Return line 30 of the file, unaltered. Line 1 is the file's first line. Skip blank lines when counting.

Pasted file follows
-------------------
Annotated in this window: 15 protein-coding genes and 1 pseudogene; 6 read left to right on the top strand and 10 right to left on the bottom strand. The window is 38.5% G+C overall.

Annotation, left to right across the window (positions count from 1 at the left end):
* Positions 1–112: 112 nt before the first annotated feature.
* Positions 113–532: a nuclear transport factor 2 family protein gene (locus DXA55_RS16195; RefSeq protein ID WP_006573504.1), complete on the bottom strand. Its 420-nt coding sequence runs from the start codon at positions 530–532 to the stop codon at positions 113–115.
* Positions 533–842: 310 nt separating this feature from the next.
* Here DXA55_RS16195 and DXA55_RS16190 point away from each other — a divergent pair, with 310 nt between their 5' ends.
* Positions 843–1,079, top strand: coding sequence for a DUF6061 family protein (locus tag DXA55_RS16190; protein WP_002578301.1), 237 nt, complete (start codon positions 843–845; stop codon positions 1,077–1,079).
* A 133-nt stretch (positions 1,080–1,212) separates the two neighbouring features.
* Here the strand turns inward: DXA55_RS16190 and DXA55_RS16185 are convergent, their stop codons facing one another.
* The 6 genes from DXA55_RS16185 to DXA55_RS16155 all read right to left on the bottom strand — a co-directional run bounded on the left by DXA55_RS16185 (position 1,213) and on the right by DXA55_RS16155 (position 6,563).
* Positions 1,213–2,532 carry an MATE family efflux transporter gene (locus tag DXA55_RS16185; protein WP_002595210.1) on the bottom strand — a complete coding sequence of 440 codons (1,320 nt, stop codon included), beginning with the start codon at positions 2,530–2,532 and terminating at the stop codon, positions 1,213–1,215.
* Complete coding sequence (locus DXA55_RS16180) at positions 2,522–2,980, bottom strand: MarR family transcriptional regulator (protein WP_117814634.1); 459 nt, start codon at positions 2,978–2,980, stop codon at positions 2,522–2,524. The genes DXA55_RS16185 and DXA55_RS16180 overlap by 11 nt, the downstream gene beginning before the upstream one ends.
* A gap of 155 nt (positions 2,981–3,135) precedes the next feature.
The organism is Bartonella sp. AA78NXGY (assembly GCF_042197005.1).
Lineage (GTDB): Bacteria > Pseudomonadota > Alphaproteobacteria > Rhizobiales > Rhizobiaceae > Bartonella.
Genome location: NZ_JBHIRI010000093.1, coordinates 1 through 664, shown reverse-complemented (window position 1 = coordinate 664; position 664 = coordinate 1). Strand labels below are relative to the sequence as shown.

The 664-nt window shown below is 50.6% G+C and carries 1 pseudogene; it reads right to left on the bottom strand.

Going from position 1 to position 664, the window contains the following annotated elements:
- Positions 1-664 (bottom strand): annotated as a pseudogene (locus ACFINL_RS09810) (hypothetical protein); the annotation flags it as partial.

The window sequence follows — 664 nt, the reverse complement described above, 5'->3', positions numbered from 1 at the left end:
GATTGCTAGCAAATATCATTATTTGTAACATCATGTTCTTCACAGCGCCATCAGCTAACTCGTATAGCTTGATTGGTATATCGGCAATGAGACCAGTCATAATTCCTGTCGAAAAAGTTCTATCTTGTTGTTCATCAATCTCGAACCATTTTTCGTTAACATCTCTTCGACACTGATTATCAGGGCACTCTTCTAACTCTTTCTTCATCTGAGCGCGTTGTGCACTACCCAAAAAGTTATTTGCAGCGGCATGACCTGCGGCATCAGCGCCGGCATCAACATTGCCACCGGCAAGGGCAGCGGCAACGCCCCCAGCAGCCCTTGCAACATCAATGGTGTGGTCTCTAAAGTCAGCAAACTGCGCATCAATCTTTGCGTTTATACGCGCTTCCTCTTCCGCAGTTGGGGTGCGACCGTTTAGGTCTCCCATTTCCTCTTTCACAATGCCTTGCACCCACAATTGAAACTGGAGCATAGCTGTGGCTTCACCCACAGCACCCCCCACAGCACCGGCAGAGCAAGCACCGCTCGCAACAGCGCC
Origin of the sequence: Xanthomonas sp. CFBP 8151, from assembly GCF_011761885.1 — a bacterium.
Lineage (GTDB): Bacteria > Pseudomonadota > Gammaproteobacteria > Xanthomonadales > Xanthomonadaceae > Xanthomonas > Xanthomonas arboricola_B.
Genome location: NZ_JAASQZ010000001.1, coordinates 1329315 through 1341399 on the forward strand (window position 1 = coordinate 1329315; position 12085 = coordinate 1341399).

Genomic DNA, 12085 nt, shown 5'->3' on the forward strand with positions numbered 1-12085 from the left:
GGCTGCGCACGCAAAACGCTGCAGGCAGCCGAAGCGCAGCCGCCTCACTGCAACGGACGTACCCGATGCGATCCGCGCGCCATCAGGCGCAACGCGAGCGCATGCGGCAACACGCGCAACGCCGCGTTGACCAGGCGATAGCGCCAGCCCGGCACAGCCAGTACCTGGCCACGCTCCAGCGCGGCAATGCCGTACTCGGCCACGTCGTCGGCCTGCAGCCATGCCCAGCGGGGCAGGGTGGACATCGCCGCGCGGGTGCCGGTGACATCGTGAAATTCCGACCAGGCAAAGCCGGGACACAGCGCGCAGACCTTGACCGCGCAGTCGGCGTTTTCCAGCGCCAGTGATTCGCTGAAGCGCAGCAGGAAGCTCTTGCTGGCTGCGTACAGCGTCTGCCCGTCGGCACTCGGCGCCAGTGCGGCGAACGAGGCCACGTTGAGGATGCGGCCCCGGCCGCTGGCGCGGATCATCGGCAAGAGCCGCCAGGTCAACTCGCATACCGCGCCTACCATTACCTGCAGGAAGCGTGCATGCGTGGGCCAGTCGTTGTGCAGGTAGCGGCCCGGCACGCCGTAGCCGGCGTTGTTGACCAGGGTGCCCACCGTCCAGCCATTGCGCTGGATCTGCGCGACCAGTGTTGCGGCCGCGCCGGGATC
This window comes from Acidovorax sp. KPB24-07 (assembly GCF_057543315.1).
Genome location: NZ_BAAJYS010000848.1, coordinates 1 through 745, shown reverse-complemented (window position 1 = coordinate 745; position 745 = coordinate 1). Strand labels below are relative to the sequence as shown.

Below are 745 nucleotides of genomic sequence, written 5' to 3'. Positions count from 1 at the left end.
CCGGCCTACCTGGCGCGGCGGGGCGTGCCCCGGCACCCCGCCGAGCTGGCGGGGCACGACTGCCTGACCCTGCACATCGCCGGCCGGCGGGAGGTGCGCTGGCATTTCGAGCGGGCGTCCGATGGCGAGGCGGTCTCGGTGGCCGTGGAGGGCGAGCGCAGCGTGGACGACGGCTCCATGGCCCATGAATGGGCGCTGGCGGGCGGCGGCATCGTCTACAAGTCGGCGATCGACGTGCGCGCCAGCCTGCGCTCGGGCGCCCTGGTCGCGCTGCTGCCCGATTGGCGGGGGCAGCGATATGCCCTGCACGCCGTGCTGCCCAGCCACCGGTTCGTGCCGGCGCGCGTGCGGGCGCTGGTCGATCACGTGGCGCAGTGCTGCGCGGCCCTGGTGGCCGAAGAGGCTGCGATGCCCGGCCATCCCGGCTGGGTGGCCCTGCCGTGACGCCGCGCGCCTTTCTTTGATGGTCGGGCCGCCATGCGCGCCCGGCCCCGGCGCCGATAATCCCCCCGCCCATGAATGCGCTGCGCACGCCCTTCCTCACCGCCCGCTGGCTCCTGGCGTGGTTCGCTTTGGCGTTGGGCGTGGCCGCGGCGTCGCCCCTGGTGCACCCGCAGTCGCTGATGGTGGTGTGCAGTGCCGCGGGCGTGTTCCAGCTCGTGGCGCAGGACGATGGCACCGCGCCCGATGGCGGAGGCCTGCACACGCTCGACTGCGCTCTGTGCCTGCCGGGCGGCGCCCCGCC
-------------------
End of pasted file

CCGGCCTACCTGGCGCGGCGGGGCGTGCCCCGGCACCCCGCCGAGCTGGCGGGGCACGACTGCCTGACCCTGCACATCGCCGGCCGGCGGGAGGTGCGCTGGCATTTCGAGCGGGCGTCCGATGGCGAGGCGGTCTCGGTGGCCGTGGAGGGCGAGCGCAGCGTGGACGACGGCTCCATGGCCCATGAATGGGCGCTGGCGGGCGGCGGCATCGTCTACAAGTCGGCGATCGACGTGCGCGCCAGCCTGCGCTCGGGCGCCCTGGTCGCGCTGCTGCCCGATTGGCGGGGGCAGCGATATGCCCTGCACGCCGTGCTGCCCAGCCACCGGTTCGTGCCGGCGCGCGTGCGGGCGCTGGTCGATCACGTGGCGCAGTGCTGCGCGGCCCTGGTGGCCGAAGAGGCTGCGATGCCCGGCCATCCCGGCTGGGTGGCCCTGCCGTGACGCCGCGCGCCTTTCTTTGATGGTCGGGCCGCCATGCGCGCCCGGCCCCGGCGCCGATAATCCCCCCGCCCATGAATGCGCTGCGCACGCCCTTCCTCACCGCCCGCTGGCTCCTGGCGTGGTTCGCTTTGGCGTTGGGCGTGGCCGCGGCGTCGCCCCTGGTGCACCCGCAGTCGCTGATGGTGGTGTGCAGTGCCGCGGGCGTGTTCCAGCTCGTGGCGCAGGACGATGGCACCGCGCCCGATGGCGGAGGCCTGCACACGCTCGACTGCGCTCTGTGCCTGCCGGGCGGCGCCCCGCC